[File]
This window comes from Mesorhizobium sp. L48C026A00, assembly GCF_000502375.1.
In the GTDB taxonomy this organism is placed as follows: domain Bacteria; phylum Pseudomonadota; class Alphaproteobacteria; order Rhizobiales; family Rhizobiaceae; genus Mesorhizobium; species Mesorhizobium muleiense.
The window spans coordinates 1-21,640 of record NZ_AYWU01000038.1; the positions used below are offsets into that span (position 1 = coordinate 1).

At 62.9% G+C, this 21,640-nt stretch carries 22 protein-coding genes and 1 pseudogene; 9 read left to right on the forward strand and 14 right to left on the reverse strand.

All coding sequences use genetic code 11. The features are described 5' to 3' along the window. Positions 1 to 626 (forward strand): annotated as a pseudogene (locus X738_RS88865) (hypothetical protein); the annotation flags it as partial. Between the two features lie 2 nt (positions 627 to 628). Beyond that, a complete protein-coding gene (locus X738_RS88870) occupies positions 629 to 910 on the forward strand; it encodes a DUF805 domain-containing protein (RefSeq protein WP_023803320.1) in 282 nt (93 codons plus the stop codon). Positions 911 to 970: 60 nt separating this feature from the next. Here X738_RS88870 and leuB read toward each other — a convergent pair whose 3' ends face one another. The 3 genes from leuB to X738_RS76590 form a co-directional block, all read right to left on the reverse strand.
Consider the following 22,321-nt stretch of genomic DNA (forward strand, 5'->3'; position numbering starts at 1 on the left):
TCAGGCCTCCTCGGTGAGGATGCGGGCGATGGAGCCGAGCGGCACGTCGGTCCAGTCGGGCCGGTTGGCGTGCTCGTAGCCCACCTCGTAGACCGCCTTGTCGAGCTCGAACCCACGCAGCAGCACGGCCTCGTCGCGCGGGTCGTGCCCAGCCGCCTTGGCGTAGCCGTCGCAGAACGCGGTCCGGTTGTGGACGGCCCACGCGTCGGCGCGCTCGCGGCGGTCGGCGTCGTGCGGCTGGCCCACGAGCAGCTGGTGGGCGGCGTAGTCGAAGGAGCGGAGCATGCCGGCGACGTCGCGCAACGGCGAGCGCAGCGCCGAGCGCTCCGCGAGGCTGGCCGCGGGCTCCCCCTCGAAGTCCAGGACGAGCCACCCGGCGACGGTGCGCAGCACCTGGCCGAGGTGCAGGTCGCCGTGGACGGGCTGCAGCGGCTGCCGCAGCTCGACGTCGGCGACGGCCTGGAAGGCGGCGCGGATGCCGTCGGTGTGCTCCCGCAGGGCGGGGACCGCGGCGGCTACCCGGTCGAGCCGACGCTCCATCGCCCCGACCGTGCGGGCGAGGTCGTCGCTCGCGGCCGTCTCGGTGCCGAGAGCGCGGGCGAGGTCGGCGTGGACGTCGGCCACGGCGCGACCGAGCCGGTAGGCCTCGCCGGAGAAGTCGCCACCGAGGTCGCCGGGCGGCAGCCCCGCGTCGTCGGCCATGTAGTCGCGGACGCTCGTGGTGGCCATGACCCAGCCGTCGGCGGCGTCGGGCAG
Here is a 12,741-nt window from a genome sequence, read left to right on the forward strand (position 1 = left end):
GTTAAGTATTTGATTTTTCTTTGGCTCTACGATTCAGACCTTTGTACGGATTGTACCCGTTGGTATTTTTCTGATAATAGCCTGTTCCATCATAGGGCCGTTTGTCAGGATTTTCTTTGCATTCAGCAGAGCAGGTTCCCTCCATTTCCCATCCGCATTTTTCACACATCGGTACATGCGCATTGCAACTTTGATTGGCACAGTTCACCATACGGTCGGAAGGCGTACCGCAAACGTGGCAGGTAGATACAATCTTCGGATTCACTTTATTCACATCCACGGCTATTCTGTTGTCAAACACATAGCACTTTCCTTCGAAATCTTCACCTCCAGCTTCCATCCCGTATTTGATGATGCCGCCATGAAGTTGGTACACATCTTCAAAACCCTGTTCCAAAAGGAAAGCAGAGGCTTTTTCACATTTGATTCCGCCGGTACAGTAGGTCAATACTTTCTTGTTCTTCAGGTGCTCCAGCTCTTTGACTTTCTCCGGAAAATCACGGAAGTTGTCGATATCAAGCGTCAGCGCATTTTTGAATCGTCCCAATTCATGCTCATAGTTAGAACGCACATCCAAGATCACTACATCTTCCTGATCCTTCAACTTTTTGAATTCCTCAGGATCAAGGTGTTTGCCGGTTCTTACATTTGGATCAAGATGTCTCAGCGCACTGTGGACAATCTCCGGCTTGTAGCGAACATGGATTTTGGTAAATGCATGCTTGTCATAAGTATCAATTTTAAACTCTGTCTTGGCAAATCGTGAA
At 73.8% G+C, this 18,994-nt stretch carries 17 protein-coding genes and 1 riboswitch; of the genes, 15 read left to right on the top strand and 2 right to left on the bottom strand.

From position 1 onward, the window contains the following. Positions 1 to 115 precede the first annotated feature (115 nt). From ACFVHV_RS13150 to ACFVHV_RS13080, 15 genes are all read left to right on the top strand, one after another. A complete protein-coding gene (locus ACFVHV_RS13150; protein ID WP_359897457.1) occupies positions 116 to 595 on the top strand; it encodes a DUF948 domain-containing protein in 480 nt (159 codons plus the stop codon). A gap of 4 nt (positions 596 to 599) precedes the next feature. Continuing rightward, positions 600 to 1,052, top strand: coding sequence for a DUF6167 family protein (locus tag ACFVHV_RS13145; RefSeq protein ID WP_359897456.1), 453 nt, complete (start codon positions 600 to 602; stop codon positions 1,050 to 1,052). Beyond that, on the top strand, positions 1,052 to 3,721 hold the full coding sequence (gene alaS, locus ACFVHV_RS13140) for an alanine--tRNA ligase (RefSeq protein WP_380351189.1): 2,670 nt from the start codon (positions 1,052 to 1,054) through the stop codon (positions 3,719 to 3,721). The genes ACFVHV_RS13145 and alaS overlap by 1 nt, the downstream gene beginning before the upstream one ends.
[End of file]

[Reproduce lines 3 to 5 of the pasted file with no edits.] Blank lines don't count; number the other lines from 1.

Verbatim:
The window spans coordinates 1-21,640 of record NZ_AYWU01000038.1; the positions used below are offsets into that span (position 1 = coordinate 1).

At 62.9% G+C, this 21,640-nt stretch carries 22 protein-coding genes and 1 pseudogene; 9 read left to right on the forward strand and 14 right to left on the reverse strand.

All coding sequences use genetic code 11. The features are described 5' to 3' along the window. Positions 1 to 626 (forward strand): annotated as a pseudogene (locus X738_RS88865) (hypothetical protein); the annotation flags it as partial. Between the two features lie 2 nt (positions 627 to 628). Beyond that, a complete protein-coding gene (locus X738_RS88870) occupies positions 629 to 910 on the forward strand; it encodes a DUF805 domain-containing protein (RefSeq protein WP_023803320.1) in 282 nt (93 codons plus the stop codon). Positions 911 to 970: 60 nt separating this feature from the next. Here X738_RS88870 and leuB read toward each other — a convergent pair whose 3' ends face one another. The 3 genes from leuB to X738_RS76590 form a co-directional block, all read right to left on the reverse strand.